While this is an election year for our country, Uber is also running their own campaign to win battle-after-battle in the cities and on the streets to grow their ridesharing company. Kicking off TechCrunch Disrupt 2014, founder Michael Arrington delved into the political mess Uber faces with CEO Travis Kalanick.
“Are you the Darth Vader of startups?” Arrington asked Kalanick, referencing the perception that the press and government have placed on Uber.
To help overcome this image of the “big bad startup,” Uber recently hired David Plouffe, President Obama’s former campaign manager, to help guide and advise the company on branding, strategy and policy – in other words lead a political crusade against the taxi companies and governmental red tape.
“The opponent is the ‘taxi cartel’ and they have created a situation where there is a monopoly in cities, which causes a problem to create jobs. Drivers get stuck and have no other options [to make money],” Kalanick said.
Currently Uber employs over 100K drivers in 45 countries, and adds more than 50K jobs per month.
Their competitor LYFT is also watching every move, or as Arrington put it, “they are whining” about Uber at every turn. Kalanick said that while their main opponent is the “taxi cartel” there is some legitimate scrapping in this race.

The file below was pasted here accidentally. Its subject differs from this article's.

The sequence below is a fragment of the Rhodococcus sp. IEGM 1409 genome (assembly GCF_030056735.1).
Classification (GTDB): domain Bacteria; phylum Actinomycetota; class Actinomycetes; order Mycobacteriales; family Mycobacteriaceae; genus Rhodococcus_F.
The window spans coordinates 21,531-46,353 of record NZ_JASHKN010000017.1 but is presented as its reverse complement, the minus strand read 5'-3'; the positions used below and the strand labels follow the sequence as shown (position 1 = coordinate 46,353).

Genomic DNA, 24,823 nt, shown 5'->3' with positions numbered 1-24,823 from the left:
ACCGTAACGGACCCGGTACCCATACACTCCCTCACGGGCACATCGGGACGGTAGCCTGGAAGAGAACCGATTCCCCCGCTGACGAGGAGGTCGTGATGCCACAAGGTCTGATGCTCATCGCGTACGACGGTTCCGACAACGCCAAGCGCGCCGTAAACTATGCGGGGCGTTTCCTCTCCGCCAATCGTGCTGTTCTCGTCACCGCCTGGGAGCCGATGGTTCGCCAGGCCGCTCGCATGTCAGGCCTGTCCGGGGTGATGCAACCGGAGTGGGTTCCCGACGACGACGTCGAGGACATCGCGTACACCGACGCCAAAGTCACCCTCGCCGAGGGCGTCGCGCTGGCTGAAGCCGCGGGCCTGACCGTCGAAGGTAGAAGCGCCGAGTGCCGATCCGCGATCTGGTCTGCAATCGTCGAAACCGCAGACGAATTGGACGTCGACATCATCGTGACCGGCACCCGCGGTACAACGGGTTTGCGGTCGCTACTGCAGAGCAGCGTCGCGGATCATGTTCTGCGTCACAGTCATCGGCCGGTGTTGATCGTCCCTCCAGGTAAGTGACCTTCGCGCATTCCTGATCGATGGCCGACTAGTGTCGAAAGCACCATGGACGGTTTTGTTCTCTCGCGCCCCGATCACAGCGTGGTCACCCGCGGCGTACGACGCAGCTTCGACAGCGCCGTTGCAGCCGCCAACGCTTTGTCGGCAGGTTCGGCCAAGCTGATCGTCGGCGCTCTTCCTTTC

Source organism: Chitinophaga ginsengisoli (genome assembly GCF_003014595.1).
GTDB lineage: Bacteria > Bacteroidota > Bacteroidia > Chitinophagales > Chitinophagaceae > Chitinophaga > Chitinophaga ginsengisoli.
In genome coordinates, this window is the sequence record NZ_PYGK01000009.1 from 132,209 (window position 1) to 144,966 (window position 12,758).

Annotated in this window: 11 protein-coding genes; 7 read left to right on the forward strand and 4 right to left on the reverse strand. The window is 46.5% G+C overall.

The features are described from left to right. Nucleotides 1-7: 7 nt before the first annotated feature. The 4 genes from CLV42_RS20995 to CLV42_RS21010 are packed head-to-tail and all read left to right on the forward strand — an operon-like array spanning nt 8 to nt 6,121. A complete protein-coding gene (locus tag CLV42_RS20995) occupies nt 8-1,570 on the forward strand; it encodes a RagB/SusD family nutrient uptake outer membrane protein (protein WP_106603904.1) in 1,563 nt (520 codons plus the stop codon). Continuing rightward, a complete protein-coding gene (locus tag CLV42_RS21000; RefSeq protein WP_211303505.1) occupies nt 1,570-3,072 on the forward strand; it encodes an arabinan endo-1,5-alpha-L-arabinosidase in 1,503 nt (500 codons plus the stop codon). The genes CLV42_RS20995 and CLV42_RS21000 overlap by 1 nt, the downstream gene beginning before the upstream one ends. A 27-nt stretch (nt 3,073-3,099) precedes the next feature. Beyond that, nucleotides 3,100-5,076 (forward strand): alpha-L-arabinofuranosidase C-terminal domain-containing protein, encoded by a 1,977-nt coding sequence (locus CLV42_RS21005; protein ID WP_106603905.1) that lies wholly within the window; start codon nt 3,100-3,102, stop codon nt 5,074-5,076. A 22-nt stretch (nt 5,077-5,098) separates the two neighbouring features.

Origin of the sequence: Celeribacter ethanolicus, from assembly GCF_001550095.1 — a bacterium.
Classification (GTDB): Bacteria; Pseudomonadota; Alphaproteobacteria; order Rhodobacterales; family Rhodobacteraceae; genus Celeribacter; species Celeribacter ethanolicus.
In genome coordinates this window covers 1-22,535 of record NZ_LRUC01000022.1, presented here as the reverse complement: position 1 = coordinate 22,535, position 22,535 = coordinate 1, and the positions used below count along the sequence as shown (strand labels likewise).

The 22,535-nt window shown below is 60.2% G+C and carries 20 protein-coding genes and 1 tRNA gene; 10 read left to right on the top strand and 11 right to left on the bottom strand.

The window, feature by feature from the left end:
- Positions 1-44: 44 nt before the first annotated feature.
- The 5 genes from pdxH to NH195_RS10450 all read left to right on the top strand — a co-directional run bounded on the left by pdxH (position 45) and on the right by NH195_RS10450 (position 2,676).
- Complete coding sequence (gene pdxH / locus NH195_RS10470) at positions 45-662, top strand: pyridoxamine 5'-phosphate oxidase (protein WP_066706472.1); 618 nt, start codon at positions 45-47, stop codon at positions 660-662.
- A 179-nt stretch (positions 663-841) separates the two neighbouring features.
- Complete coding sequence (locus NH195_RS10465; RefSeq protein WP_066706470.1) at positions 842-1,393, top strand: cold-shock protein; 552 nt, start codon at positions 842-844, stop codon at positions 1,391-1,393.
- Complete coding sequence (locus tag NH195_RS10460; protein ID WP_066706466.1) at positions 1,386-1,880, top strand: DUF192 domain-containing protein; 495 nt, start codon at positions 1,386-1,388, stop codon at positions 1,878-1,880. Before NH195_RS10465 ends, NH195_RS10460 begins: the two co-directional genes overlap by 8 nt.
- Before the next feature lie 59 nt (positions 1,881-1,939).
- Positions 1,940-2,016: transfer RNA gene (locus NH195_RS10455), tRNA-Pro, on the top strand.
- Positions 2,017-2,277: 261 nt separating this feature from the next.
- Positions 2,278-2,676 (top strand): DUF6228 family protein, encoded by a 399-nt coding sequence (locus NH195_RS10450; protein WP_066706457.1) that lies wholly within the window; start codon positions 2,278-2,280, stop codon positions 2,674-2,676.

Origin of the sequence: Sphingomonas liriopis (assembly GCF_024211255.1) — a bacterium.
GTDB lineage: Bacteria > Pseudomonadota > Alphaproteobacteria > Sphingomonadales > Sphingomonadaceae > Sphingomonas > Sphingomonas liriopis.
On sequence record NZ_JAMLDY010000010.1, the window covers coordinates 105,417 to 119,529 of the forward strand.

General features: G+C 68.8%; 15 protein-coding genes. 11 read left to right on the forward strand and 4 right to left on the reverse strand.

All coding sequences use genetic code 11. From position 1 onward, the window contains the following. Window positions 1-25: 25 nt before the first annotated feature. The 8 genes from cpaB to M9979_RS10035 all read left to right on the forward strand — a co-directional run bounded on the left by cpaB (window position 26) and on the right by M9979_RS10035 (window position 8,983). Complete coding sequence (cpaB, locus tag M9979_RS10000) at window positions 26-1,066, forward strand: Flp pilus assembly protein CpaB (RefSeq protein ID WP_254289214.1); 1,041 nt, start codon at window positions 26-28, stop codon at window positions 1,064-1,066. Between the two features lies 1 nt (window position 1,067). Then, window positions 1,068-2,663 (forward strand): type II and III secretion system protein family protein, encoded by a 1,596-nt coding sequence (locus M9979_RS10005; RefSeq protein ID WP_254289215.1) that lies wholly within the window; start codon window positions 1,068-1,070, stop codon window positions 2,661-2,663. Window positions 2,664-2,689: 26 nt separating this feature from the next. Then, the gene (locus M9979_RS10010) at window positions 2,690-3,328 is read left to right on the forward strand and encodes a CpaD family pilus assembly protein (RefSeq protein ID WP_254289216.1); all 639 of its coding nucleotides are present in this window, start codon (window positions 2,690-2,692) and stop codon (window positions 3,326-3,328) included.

In Arizona, Governor Brewer vetoed the so-called “Uber Bill” or House 2262 that would have permitted transportation companies, like Uber and LYFT, to operate in Arizona without the same insurance coverage, driver testing and safety requirements that taxi services maintain. “Consumer safety must not be sacrificed for the sake of innovation,” Brewer said in her Veto letter.
Both Uber and LYFT have insurance and safety programs in place to protect the riders. In case you are wondering what UberX drivers have in place:
- Background checks
- $1 million of liability coverage per incident
- $1 million of uninsured/underinsured motorist bodily injury coverage per incident.
- $50,000 of contingent comprehensive and collision insurance.
- No fault coverage (e.g., Personal Injury Protection) in certain states
- $50,000/$100,000/$25,000 of contingent coverage between trips.
While drivers for both Uber and Lyft continue to provide service in Arizona, representatives from both companies were disappointed with the decision.
Uber did get one major win in Colorado. Governor Hickenlooper signed into law the first ridesharing legislation in the country. Uber praised his leadership in their blog stating, “Colorado has sent a clear message that it embraces innovation, supports consumer choice and empowers small business owners.”
While the fights continue and lightsabers are drawn, Uber doubles their efforts to bring ridesharing to cities domestically and abroad.
“The nature of this business is that it’s too disruptive and there are a lot of incumbents that we have to overcome,” Kalanick said.
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Graphics courtesy of Uber & republica.com